U.S. District Court Orders Google to Turn Over YouTube User Records in Viacom Suit

New York Caselaw: The demands on Google to release user information extend to yet another level. The United States District Court for the Southern District of New York has ordered Google to turn over to Viacom its records of which users watched which videos on YouTube, now owned by Google. The order, issued by Judge Louis Stanton, comes in the midst of Viacom’s $1 billion copyright infringement lawsuit against Google and YouTube.

The suit, initially filed by Viacom back in March 2008, alleges that Google and YouTube engaged in massive intentional copyright infringement by posting nearly 160,000 unauthorized clips of entertainment programming owned by Viacom and by failing to prevent its users from posting infringing materials to the YouTube site. Google has maintained that it is shielded from liability under the safe harbor provision of the Digital Millennium Copyright Act of 1998. The immunity set forth therein lets Internet service providers (ISPs) off the hook for infringing activities of users. But, this immunity only applies if the ISPs adhere to several requirements and promptly remove any allegedly infringing material upon notification of the alleged infringement from the copyright owner.

Although Judge Stanton’s order limits the information that must be produced, it does direct the Google to turn over as evidence a database containing the usernames and IP addresses of YouTube viewers, along with an accounting of what videos they watched and at what time. Viacom asserts that it needs the information to demonstrate video piracy patterns in order to build its infringement case against the defendants.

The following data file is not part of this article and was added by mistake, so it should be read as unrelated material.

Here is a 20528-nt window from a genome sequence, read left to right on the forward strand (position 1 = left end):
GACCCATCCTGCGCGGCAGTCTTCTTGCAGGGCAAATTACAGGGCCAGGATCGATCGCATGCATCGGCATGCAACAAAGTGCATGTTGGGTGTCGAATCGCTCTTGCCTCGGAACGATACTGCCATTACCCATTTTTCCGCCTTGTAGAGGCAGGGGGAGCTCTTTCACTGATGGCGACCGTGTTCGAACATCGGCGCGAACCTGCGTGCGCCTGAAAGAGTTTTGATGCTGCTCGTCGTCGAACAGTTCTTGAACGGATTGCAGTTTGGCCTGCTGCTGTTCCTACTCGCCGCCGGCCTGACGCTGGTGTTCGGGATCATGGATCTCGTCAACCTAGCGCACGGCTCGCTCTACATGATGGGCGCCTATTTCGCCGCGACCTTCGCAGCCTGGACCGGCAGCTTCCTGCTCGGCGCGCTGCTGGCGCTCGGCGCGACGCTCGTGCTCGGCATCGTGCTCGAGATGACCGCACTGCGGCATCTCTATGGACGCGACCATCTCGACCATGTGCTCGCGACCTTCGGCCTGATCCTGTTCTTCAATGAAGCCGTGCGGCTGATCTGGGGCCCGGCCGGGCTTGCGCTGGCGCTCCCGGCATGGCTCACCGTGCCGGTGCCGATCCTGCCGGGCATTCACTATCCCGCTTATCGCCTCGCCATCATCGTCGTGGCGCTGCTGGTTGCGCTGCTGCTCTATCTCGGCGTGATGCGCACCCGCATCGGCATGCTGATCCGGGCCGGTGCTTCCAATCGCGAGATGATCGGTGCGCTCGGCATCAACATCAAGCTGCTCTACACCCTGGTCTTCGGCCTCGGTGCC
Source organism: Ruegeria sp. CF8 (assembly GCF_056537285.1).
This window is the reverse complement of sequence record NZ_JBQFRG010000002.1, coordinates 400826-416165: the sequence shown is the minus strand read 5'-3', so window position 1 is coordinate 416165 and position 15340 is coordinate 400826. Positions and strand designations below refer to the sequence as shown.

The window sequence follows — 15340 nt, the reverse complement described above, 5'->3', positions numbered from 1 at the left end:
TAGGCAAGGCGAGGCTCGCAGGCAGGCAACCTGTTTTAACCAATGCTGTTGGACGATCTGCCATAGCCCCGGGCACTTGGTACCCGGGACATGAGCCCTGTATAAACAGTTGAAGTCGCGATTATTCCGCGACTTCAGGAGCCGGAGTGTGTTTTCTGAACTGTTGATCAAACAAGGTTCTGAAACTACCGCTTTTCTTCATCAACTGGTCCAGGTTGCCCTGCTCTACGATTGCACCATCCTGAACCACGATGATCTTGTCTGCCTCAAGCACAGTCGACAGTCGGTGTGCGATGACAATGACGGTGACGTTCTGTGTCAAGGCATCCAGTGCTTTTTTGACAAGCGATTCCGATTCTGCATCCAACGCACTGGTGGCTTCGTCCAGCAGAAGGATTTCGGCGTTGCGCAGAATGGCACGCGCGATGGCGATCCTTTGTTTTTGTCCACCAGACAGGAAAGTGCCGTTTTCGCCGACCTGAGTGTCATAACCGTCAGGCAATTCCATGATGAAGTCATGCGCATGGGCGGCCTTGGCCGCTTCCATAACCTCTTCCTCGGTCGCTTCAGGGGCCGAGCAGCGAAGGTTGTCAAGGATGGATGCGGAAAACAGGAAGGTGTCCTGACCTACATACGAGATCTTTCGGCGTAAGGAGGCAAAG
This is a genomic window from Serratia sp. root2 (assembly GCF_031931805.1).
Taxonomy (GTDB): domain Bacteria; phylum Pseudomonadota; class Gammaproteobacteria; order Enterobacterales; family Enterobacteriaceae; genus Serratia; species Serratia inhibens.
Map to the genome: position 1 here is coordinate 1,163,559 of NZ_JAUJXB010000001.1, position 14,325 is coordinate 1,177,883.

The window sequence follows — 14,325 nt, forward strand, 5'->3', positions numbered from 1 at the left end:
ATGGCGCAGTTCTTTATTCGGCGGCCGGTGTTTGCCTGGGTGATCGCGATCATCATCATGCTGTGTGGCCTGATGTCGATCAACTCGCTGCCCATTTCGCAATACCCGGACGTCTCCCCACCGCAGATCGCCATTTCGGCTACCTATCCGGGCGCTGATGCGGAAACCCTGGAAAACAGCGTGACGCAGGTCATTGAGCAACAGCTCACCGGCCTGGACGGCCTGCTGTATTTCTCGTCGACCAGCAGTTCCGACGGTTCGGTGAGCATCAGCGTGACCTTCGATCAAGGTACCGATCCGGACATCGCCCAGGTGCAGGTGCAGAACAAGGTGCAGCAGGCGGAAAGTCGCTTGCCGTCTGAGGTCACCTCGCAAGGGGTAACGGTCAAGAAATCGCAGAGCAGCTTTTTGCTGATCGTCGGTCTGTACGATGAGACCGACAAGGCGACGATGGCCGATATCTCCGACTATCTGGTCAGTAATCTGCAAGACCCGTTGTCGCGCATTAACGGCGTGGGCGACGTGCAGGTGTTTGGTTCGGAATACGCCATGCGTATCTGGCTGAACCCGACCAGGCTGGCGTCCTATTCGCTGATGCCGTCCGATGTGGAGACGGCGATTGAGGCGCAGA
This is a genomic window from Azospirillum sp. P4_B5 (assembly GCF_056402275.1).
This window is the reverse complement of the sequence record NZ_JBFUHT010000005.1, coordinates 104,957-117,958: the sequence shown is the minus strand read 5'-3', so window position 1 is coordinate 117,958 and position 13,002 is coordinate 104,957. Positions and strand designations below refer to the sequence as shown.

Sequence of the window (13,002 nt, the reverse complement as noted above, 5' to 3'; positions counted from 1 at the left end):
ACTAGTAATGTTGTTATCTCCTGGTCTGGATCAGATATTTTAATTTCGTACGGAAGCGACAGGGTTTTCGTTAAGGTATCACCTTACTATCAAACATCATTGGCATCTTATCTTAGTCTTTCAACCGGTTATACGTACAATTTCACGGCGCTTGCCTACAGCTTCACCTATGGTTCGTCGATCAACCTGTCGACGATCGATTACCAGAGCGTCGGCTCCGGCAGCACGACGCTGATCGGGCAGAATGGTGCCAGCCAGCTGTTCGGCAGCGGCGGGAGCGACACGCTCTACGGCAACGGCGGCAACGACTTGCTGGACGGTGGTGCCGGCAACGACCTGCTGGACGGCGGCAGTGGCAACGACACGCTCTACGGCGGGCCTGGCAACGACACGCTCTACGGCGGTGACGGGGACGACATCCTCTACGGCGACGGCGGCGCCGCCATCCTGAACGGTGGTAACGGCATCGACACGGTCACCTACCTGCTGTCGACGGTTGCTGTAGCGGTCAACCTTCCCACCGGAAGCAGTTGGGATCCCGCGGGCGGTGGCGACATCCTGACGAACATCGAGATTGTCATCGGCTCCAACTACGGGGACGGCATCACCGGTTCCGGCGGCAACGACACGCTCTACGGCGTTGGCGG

Viacom, along with other large networks, film production companies and even sports leagues, is undertaking immense efforts to ensure that their copyrighted productions are not being released and made viewable on YouTube. Nonetheless, the order is certainly a cause for concern among YouTube users that the personally identifiable information they provide in registering with the site will fail to remain secure. There is also an argument that order violates the Video Privacy Protection Act, a federal law passed in 1998 to prevent “wrongful disclosure of video tape rental or sale records.” However, that law remains generally untested as it applies to the Internet.

Notably, the order also provides that Google does not have to turn over its computer source code which controls the YouTube.com search function and Google’s Internet search tool Google.com. The judge agreed that such information is Google’s trade secret, stating that “[a] plausible showing that YouTube and Google’s denials are false, and that the search function can and has been used to discriminate in favor of infringing content, should be required before disclosure of so valuable and vulnerable an asset is compelled.”

This case raises many questions that could turn copyright and Internet law on its head: (1) can an ISP be liable for infringement despite the Digital Millennium Act; (2) can personal records be released; (3) given that the records relate to videos, does that the disclosure of user information violate the Video Privacy Protection Act; and (4) can there be liability for creating software that favors infringing content? It will certainly be interesting to see how this unfolds.

Comments/Questions: ljm@gdnlaw.com

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